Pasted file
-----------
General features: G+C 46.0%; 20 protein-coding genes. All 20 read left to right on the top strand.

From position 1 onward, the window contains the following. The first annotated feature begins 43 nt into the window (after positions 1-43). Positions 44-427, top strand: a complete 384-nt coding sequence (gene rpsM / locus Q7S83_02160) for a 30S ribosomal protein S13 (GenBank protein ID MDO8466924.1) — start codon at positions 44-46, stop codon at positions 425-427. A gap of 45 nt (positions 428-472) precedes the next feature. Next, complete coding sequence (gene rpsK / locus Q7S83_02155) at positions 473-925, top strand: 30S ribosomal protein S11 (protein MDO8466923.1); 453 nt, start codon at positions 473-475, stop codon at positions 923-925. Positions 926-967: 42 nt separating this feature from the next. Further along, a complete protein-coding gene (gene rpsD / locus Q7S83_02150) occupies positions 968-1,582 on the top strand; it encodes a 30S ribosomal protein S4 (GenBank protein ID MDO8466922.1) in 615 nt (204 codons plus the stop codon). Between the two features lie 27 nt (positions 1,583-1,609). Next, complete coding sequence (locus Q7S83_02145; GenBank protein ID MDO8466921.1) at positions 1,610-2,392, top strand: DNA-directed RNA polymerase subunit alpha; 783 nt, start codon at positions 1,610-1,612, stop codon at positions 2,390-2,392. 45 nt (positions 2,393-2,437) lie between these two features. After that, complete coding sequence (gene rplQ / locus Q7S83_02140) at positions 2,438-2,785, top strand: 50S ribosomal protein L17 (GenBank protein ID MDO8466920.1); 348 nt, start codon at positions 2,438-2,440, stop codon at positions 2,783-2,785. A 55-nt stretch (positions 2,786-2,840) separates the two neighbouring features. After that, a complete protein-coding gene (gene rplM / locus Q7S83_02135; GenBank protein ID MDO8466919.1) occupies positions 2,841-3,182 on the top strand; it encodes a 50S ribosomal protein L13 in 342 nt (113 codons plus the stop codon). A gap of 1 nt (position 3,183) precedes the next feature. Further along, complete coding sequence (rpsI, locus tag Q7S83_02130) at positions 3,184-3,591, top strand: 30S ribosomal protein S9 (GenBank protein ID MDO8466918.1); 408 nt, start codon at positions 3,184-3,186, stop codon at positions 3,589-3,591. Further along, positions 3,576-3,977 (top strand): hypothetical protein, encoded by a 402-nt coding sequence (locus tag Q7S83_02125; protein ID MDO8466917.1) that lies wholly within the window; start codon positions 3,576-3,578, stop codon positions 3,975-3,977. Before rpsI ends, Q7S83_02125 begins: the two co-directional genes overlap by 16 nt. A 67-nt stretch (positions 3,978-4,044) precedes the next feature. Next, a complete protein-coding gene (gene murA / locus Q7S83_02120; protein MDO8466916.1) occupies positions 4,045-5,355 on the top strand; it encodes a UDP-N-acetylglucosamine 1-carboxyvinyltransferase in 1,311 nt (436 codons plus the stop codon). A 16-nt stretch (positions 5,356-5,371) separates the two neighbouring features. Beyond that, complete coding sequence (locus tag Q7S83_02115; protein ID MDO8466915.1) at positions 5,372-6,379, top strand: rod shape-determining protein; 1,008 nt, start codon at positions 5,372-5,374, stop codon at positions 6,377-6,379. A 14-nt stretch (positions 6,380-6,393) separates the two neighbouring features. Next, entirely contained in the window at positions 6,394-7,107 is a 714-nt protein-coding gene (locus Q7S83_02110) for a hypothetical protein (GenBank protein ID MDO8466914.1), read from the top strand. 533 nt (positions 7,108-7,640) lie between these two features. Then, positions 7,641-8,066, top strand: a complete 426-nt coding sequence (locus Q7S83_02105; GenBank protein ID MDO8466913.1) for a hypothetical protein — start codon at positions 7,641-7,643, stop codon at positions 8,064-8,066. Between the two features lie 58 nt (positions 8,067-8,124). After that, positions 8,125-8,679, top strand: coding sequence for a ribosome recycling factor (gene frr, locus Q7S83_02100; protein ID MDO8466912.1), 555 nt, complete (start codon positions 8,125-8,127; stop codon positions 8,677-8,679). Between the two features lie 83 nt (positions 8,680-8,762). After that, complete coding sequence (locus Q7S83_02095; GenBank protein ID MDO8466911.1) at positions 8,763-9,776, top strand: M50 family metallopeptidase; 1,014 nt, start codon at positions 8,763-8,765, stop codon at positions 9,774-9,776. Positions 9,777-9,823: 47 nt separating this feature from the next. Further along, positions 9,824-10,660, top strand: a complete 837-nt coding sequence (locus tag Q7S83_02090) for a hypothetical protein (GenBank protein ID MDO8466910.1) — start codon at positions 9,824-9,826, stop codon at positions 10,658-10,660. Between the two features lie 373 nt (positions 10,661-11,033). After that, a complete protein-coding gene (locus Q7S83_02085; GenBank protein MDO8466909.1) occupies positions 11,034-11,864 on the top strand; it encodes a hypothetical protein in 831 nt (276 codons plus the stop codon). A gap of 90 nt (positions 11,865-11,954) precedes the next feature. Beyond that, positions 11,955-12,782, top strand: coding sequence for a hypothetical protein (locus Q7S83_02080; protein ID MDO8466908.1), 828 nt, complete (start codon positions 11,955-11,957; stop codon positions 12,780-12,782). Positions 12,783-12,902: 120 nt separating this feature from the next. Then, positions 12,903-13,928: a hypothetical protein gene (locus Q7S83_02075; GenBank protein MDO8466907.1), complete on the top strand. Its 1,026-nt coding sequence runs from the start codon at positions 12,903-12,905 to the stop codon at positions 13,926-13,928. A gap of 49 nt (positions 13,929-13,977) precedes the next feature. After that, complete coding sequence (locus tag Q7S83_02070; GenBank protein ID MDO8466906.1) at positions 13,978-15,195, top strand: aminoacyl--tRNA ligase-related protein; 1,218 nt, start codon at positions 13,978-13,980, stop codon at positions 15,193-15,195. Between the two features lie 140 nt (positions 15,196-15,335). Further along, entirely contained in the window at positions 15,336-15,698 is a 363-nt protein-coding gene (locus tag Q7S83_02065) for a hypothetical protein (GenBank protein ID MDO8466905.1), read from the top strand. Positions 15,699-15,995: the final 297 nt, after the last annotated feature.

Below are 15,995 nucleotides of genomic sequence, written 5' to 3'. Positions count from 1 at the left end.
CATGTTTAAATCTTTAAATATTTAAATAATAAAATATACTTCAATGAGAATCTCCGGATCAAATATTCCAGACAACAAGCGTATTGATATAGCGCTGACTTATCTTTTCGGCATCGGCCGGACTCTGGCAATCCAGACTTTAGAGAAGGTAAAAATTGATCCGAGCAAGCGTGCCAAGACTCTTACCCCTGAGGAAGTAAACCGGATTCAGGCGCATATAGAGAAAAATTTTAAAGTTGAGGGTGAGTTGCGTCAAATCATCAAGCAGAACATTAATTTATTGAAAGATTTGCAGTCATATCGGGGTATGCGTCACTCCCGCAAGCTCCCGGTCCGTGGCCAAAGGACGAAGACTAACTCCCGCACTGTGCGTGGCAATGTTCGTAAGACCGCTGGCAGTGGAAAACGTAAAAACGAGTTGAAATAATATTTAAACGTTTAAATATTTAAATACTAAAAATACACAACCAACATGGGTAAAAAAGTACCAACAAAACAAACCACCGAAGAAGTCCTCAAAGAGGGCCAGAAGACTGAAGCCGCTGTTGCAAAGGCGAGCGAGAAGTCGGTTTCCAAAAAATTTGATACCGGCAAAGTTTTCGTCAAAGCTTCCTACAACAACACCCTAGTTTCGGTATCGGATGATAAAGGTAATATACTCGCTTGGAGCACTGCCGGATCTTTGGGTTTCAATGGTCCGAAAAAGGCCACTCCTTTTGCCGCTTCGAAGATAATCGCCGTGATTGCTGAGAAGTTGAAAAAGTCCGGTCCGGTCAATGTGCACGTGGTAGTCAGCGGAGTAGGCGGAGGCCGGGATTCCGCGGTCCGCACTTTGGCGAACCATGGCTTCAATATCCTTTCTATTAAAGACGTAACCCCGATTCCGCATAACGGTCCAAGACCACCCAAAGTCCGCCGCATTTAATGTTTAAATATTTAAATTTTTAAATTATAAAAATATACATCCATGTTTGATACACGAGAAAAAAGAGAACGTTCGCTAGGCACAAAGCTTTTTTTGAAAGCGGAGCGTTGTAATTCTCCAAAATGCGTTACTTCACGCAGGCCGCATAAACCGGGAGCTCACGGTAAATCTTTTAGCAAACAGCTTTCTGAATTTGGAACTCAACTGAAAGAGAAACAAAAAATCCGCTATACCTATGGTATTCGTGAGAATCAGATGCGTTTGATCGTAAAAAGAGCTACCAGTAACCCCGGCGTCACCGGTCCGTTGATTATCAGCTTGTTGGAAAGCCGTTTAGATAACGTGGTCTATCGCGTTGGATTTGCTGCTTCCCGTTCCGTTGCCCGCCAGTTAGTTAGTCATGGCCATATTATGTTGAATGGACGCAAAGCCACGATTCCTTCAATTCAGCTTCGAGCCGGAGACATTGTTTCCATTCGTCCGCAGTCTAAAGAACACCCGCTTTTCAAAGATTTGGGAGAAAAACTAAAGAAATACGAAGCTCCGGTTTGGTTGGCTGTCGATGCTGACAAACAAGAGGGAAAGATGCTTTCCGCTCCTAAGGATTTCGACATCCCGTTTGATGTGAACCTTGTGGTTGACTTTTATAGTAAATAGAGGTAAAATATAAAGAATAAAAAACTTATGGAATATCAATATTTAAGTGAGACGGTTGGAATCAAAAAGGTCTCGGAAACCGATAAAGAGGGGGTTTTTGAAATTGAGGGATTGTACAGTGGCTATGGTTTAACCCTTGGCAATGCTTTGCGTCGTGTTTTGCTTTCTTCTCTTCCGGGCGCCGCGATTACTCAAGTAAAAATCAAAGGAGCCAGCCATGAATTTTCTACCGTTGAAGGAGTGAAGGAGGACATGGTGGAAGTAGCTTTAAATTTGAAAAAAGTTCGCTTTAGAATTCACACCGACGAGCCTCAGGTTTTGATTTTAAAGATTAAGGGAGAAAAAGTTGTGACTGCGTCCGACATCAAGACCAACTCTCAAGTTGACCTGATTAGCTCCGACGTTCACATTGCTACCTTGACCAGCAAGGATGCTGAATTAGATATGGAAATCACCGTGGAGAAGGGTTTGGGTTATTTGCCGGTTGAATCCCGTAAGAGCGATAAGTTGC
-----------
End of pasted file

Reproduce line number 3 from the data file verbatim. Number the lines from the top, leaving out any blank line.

Below are 15,995 nucleotides of genomic sequence, written 5' to 3'. Positions count from 1 at the left end.